Abhishek Singh Rajpurohit
In the 21st century, particularly in the 2020s, humans are more connected than ever. Long gone are the days when the only ways to connect were through phone calls web-2 based internet platforms and physical meetings. With the advent of web-3 and the metaverse, communication between humans now occurs in ways we never thought possible. Distance has now become an inexistent barrier, and the world of augmented/virtual reality has become closer.
Some companies and enterprises have seen the potential in this revolutionary technology, and have shifted to accommodate it. This shift, for most of them, proved to be a game-changer. These companies have witnessed massive growth, and have begun to rake in profits. Most of these companies and tech giants are headed towards broader horizons in the foreseeable future, and one of them is Meta.
Meta and the business opportunities of the metaverse
On Thursday, October 28th, 2021, founder and CEO of Facebook, Mark Zuckerberg, announced the company’s new name, “Meta”, during a virtual event. In the event’s video feed, Zuckerberg unveiled a series of new developments, focused on how the company’s rebranding signalled its key involvement in the metaverse. Before changing the company’s name and making the shift, however, Zuckerberg and the Facebook team have been working in that direction for years. After a $2 billion acquisition of virtual reality enterprise, Oculus VR in 2014, the team created Facebook’s “Reality Labs”; as a way to speed up the development of AR/VR technologies.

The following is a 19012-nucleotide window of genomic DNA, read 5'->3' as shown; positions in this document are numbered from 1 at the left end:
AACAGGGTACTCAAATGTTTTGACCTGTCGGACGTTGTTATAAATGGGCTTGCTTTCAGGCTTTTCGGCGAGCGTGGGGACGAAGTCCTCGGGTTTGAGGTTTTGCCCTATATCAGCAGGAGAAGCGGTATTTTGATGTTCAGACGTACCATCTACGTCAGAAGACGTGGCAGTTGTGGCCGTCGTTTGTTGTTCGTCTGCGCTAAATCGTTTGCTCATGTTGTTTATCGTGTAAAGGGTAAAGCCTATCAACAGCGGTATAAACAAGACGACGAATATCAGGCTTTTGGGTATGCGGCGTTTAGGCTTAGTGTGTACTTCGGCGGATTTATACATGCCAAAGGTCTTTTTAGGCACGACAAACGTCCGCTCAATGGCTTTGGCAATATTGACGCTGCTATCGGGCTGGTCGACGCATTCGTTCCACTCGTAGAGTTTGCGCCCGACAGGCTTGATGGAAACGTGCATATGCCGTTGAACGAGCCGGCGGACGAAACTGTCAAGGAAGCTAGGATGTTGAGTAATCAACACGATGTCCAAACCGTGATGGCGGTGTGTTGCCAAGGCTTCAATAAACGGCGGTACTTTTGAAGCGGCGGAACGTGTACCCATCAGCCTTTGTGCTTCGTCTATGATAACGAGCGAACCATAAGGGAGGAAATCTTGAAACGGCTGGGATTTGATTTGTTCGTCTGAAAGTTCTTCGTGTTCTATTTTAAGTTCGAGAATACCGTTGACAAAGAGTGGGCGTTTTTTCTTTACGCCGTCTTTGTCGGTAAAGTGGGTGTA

Financial implications of Meta’s shift
In January of 2022, Mark Zuckerberg shared the running cost of his company’s transition into Meta. Facebook’s Reality Labs division (makers of virtual reality goggles ANS glasses among others), lost more than $10 billion. That figure was more than five times the amount that was used to purchase the Oculus VR enterprise in the first place. It is also ten times the amount Facebook paid to acquire Instagram in 2012.
This shift hit the company hard, as its quarterly profits fell 8% to $10.3 billion from October to December 2021. And yet, their overall revenue rose from 20% to 33.7% over the same period. Proving that while a shift toward the metaverse would naturally attract some loss, the mere mention of the words, “metaverse”, augmented reality”, or “virtual reality,”; can have great impacts on a company’s finances.
Challenges with Meta’s rebranding
To be realistic, rebranding and investment in the metaverse is a long way from being fully profitable. Especially since most of the technology the metaverse hinges on are still in development. The metaverse most definitely will soon emerge. But that day isn’t today. Meta’s spending towards its rebranding is unlikely to reduce or yield its full rewards anytime soon. Especially now that other tech giants have emerged and are now competing for facebook’s spot as the leading social platform. One of such companies is the well-known social app TikTok.
Other companies that have made the shift
Facebook is not the only company that has made the shift. Some other companies have also seen the potential of the metaverse to generate revenue from combining virtual reality, online shopping, wearable tech, artificial intelligence, crypto, NFTs, and many, many more. Facebook might be the most popular example, but a handful of others have jumped right on the bandwagon. Some of them are better known than others, and here are a few.